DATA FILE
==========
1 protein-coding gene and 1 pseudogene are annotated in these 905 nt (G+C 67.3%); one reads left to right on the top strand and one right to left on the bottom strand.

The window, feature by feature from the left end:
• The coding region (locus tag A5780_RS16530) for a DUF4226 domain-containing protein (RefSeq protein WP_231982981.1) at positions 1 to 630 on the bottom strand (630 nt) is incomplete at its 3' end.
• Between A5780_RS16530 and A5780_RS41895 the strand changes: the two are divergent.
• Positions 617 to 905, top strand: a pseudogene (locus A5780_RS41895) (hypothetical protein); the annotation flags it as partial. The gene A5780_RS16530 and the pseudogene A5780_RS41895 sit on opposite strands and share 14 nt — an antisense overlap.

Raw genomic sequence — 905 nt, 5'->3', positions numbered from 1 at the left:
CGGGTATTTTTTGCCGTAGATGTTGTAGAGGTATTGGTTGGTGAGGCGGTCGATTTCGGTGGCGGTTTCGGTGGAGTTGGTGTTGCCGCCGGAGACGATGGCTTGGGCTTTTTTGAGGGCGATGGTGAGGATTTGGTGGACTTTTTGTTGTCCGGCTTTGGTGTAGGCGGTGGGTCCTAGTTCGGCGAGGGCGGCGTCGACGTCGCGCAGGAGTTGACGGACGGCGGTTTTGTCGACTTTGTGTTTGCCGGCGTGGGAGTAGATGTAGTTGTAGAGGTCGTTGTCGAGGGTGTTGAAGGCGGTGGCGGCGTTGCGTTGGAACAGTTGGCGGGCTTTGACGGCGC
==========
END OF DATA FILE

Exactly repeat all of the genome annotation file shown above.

1 protein-coding gene and 1 pseudogene are annotated in these 905 nt (G+C 67.3%); one reads left to right on the top strand and one right to left on the bottom strand.

The window, feature by feature from the left end:
• The coding region (locus tag A5780_RS16530) for a DUF4226 domain-containing protein (RefSeq protein WP_231982981.1) at positions 1 to 630 on the bottom strand (630 nt) is incomplete at its 3' end.
• Between A5780_RS16530 and A5780_RS41895 the strand changes: the two are divergent.
• Positions 617 to 905, top strand: a pseudogene (locus A5780_RS41895) (hypothetical protein); the annotation flags it as partial. The gene A5780_RS16530 and the pseudogene A5780_RS41895 sit on opposite strands and share 14 nt — an antisense overlap.

Raw genomic sequence — 905 nt, 5'->3', positions numbered from 1 at the left:
CGGGTATTTTTTGCCGTAGATGTTGTAGAGGTATTGGTTGGTGAGGCGGTCGATTTCGGTGGCGGTTTCGGTGGAGTTGGTGTTGCCGCCGGAGACGATGGCTTGGGCTTTTTTGAGGGCGATGGTGAGGATTTGGTGGACTTTTTGTTGTCCGGCTTTGGTGTAGGCGGTGGGTCCTAGTTCGGCGAGGGCGGCGTCGACGTCGCGCAGGAGTTGACGGACGGCGGTTTTGTCGACTTTGTGTTTGCCGGCGTGGGAGTAGATGTAGTTGTAGAGGTCGTTGTCGAGGGTGTTGAAGGCGGTGGCGGCGTTGCGTTGGAACAGTTGGCGGGCTTTGACGGCGC